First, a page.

Rainier oversaw great change in Monaco
Rainier III ruled a playground for the super-rich. Monaco's glamorous reputation was boosted by the staging of a Formula One Grand Prix on the capital's streets, and by the prince's marriage to the film star Grace Kelly.
Rainier was head of one of the oldest reigning dynasties in Europe and ruler of a state which, with its reputation as a gambler's paradise, Somerset Maugham once described as "a sunny place for shady people".
He had met his wife-to-be at the Cannes Film Festival in 1955. Their wedding the following year captivated the world.
Held onto power
He was the epitome of Prince Charming, she the glamorous Hollywood actress at the height of her popularity. The fairy tale lasted until her death in a car crash in 1982. He never re-married.
Rainier's marriage to Grace Kelly captivated the world
A descendant of the Genoese House of Grimaldi, Rainier first went to school in Britain, then Switzerland and finally attended university in France where he studied political science.
In June 1944, the now heir to the succession became second-lieutenant Grimaldi in the First Algerian Regiment of the First French Army and went through the winter campaign in Alsace.
In 1945 he received the Croix de Guerre for carrying out liaison duties under enemy fire. Two years later he was awarded the Legion of Honour with bronze star for his military service.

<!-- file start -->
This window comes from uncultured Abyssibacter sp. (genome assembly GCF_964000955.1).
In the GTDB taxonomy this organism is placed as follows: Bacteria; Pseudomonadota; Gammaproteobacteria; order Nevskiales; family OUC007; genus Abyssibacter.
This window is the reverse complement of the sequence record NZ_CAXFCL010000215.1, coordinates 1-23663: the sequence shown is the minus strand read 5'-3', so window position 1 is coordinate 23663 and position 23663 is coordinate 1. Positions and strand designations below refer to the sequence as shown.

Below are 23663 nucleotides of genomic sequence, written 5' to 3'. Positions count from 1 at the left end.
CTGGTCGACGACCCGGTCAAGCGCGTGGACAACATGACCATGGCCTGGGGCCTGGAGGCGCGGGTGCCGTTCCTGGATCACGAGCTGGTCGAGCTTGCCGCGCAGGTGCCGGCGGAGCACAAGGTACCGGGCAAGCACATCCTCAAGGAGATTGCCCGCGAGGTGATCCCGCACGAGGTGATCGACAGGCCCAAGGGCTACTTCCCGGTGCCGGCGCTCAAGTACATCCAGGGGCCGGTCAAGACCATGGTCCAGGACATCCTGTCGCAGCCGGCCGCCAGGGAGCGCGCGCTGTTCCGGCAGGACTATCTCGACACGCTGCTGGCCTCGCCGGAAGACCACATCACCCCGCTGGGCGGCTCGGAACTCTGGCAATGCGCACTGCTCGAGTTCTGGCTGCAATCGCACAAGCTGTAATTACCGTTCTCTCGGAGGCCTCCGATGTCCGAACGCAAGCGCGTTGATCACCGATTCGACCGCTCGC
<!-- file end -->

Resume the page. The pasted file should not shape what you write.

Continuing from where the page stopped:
When he inherited the throne of Monaco in 1949, he inherited with it absolute power and was never afraid to defend the rights of his 800-year-old dynasty.
Threat from Onassis
When, in 1958, Monaco's parliament, the National Council, sought constitutional reforms to have a greater say in state affairs, he made it clear that he would tolerate no attempts to curtail his powers.
The conflict came to a head the following year over the budget. The Prince suspended the constitution, thereby dissolving the National Council.
Later he announced the appointment by decree of a national assembly chosen from among "a wide range" of Monegasque circles, who would act in the same capacity as the former National Council.
Monaco became the playground of the super-rich
There was another attempt to curb his powers in 1962 when General de Gaulle tried to bring Monaco under French tax law. Rainier saw off the threat.
Then, in the mid-1960s, the Prince prevented an attempt by the Greek shipping owner Aristotle Onassis to buy his country's most famous institution, the casino.
The people's affection
Prince Rainier changed the law so that the casino was allowed to generate no more than 4.5% of state income.
Aware that his country had no natural resources, he used his contacts and business acumen to improve modern light industry and develop his country as a tourist resort tax-haven for the wealthy, and a fashionable centre for business conventions.
He put in place measures to put Monaco on a sound financial footing.
Rainier with his daughters Caroline and Stephanie
If the obsession of the world's gossip columns with the eventful private lives of his daughters Caroline and Stephanie hurt him, the Prince never showed it in public. His dignity did much to preserve his family's image.
Prince Rainier leaves his son, Prince Albert, a principality that may face uncertain times ahead economically, but a throne which is secure in the affections of his people.